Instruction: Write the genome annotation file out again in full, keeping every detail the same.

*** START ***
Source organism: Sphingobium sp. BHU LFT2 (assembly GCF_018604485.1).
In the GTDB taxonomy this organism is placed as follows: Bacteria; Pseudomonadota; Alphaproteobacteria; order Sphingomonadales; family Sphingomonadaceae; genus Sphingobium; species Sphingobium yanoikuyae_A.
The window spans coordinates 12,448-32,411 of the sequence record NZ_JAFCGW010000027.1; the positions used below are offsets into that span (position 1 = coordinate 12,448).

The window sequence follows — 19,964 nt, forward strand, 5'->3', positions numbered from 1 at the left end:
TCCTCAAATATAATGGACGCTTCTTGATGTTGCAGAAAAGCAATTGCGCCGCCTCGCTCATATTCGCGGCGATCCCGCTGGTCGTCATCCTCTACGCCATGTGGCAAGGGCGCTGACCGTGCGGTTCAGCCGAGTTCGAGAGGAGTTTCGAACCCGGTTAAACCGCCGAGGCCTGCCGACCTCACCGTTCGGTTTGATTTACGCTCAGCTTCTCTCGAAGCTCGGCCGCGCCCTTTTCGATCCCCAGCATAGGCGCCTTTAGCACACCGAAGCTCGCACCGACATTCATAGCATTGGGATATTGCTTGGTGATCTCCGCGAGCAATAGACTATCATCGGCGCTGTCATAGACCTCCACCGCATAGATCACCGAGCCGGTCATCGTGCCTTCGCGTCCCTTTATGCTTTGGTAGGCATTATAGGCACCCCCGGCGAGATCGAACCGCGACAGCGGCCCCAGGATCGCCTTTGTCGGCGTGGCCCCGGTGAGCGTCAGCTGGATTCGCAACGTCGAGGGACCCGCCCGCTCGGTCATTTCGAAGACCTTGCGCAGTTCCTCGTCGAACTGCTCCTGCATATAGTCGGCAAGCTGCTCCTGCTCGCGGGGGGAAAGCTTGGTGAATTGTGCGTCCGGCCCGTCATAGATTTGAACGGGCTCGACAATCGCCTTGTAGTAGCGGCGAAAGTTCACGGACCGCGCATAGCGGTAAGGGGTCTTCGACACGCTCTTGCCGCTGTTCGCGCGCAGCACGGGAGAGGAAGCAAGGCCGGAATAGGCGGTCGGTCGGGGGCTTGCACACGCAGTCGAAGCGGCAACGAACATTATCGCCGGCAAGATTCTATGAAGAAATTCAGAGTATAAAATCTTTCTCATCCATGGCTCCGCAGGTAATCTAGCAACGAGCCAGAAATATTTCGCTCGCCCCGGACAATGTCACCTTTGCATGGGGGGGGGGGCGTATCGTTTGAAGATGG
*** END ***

Source organism: Sphingobium sp. BHU LFT2 (assembly GCF_018604485.1).
In the GTDB taxonomy this organism is placed as follows: Bacteria; Pseudomonadota; Alphaproteobacteria; order Sphingomonadales; family Sphingomonadaceae; genus Sphingobium; species Sphingobium yanoikuyae_A.
The window spans coordinates 12,448-32,411 of the sequence record NZ_JAFCGW010000027.1; the positions used below are offsets into that span (position 1 = coordinate 12,448).

The window sequence follows — 19,964 nt, forward strand, 5'->3', positions numbered from 1 at the left end:
TCCTCAAATATAATGGACGCTTCTTGATGTTGCAGAAAAGCAATTGCGCCGCCTCGCTCATATTCGCGGCGATCCCGCTGGTCGTCATCCTCTACGCCATGTGGCAAGGGCGCTGACCGTGCGGTTCAGCCGAGTTCGAGAGGAGTTTCGAACCCGGTTAAACCGCCGAGGCCTGCCGACCTCACCGTTCGGTTTGATTTACGCTCAGCTTCTCTCGAAGCTCGGCCGCGCCCTTTTCGATCCCCAGCATAGGCGCCTTTAGCACACCGAAGCTCGCACCGACATTCATAGCATTGGGATATTGCTTGGTGATCTCCGCGAGCAATAGACTATCATCGGCGCTGTCATAGACCTCCACCGCATAGATCACCGAGCCGGTCATCGTGCCTTCGCGTCCCTTTATGCTTTGGTAGGCATTATAGGCACCCCCGGCGAGATCGAACCGCGACAGCGGCCCCAGGATCGCCTTTGTCGGCGTGGCCCCGGTGAGCGTCAGCTGGATTCGCAACGTCGAGGGACCCGCCCGCTCGGTCATTTCGAAGACCTTGCGCAGTTCCTCGTCGAACTGCTCCTGCATATAGTCGGCAAGCTGCTCCTGCTCGCGGGGGGAAAGCTTGGTGAATTGTGCGTCCGGCCCGTCATAGATTTGAACGGGCTCGACAATCGCCTTGTAGTAGCGGCGAAAGTTCACGGACCGCGCATAGCGGTAAGGGGTCTTCGACACGCTCTTGCCGCTGTTCGCGCGCAGCACGGGAGAGGAAGCAAGGCCGGAATAGGCGGTCGGTCGGGGGCTTGCACACGCAGTCGAAGCGGCAACGAACATTATCGCCGGCAAGATTCTATGAAGAAATTCAGAGTATAAAATCTTTCTCATCCATGGCTCCGCAGGTAATCTAGCAACGAGCCAGAAATATTTCGCTCGCCCCGGACAATGTCACCTTTGCATGGGGGGGGGGGCGTATCGTTTGAAGATGG